For retail and office tenants, a paradigm for dealing with lease modifications is developing. For a tenant requesting concessions, the threshold step is for the landlord to request and review evidence of the tenant's economic distress. Many retail leases require reports of gross sales figures even if the tenant is not obligated to pay percentage rent for just this purpose. After analysing a tenant's gross sales reports or financial statements, or both, the CRE owner can better determine if tenant is in as dire financial straits as it may claim, as well as the amount and nature of rent relief that is most appropriate under the given circumstances.
To the extent that a CRE owner elects to grant some relief, rent reductions may generally result in a temporary concession to the tenant. By having a relatively short-term horizon for the relief (for example 24 months), the CRE owner can keep occupancy high and also plan on some rent "escalation" as the global market slowly emerges from the current recession. Indeed, in some instances, CRE owners are only offering rent "deferral" rather than rent "abatement", so as to attempt to recapture what would have been forgiven rent in the future. Finally, CRE owners seem to be renegotiating concessions otherwise afforded to tenants (such as exclusive use and prohibited use provisions), under the theory that there should be some consideration to the CRE owner for the rent forgiveness.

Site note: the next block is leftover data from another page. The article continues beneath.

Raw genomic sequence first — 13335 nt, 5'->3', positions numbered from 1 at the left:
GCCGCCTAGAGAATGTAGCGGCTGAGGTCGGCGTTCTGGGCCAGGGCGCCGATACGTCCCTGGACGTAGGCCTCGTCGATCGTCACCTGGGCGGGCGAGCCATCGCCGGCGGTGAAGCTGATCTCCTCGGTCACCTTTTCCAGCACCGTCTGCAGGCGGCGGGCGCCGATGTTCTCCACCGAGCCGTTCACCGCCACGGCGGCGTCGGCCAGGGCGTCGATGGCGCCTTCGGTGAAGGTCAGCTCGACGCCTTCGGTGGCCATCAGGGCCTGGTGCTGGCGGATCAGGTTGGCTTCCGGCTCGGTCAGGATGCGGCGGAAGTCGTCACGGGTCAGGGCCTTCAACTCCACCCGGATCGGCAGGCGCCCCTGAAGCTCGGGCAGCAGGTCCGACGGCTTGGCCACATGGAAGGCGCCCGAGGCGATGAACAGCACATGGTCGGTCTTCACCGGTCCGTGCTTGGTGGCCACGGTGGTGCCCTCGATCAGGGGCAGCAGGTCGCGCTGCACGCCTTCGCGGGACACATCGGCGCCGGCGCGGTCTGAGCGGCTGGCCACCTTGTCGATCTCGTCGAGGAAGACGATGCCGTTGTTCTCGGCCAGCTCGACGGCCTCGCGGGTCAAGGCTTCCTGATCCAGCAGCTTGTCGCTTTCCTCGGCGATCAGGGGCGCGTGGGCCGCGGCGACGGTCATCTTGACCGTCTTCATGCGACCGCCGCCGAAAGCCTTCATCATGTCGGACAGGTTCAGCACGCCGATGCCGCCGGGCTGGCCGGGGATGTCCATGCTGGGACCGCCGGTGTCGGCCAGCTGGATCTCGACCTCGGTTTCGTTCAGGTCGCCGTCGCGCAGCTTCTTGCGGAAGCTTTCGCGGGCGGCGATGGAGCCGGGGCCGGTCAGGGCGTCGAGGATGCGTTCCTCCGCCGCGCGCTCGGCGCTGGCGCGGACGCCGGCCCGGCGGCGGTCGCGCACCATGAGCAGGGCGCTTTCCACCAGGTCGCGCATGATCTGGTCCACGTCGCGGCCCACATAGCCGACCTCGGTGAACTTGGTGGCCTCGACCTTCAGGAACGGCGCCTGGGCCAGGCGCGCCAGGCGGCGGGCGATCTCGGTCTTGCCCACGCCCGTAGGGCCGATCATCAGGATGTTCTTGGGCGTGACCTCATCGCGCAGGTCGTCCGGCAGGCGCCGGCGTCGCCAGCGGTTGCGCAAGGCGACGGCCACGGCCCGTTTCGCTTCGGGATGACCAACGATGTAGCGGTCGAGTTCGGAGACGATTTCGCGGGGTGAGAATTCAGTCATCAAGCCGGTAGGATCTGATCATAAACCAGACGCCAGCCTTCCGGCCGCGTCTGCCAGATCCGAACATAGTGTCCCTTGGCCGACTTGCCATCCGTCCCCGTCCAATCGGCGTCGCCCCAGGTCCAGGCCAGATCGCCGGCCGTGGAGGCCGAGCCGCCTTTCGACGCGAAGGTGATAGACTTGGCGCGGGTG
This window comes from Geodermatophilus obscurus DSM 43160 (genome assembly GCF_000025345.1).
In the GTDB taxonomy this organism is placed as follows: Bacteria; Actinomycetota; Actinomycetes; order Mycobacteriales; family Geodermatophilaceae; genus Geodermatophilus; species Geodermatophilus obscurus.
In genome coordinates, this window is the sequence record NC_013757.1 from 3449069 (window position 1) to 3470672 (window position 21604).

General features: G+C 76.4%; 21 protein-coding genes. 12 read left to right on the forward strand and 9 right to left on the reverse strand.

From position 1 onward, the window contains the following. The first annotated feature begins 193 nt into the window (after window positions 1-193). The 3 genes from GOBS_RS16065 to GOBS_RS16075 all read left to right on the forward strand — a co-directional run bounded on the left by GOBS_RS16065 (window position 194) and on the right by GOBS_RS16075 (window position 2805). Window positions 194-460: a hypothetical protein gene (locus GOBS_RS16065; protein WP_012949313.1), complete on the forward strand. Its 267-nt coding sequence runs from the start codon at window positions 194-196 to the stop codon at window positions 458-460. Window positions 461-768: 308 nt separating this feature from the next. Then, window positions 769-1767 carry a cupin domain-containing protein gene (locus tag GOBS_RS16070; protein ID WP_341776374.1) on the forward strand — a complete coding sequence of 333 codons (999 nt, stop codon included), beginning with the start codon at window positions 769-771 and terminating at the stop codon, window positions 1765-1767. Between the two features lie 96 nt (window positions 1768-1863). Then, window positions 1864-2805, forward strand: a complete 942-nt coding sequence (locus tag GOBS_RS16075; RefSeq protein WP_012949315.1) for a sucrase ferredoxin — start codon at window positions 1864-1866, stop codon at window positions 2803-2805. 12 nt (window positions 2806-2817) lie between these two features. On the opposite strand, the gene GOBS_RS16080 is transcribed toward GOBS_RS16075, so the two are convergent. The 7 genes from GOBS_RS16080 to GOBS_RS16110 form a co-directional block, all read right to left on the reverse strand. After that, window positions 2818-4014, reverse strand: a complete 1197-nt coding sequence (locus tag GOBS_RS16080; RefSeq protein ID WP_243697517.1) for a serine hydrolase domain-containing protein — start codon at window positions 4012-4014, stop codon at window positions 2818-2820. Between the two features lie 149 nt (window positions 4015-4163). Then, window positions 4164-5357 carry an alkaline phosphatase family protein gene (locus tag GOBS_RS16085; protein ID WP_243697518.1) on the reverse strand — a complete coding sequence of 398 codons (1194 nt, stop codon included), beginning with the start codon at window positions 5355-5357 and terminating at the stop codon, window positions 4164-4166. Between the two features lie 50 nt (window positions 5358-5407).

Beyond the economic terms, CRE owners appear to be utilising the lease restructure process to buttress the lease documentation. For example, many CRE owners may have had other financings delayed by a non responsive tenant; utilising the lease restructure process to get current estoppels as well as revising the time frame for delivery of further estoppels may prove helpful when the capital markets emerge from the current crisis and the CRE owner is looking to refinance its existing loan. Releases are now also finding their way into lease modification documentation, to "settle" existing lease disputes. Finally, CRE owners are bargaining for the right to show tenant space while the existing tenant is in occupancy, so as to expedite a roll over if the tenant ultimately fails.
Unlike the situation with CMBS loans, there is room for creativity that can be implemented relatively quickly, unless, of course, the CRE owner is obligated by its CMBS loan documents to secure the approval for any lease modification from the servicer, which would slow down the process.
Obviously, CRE owners face an almost Herculean task. However, it is at times when things appear to be the most grim that creative structuring and lawyering can be the decisive factor that determines success or failure.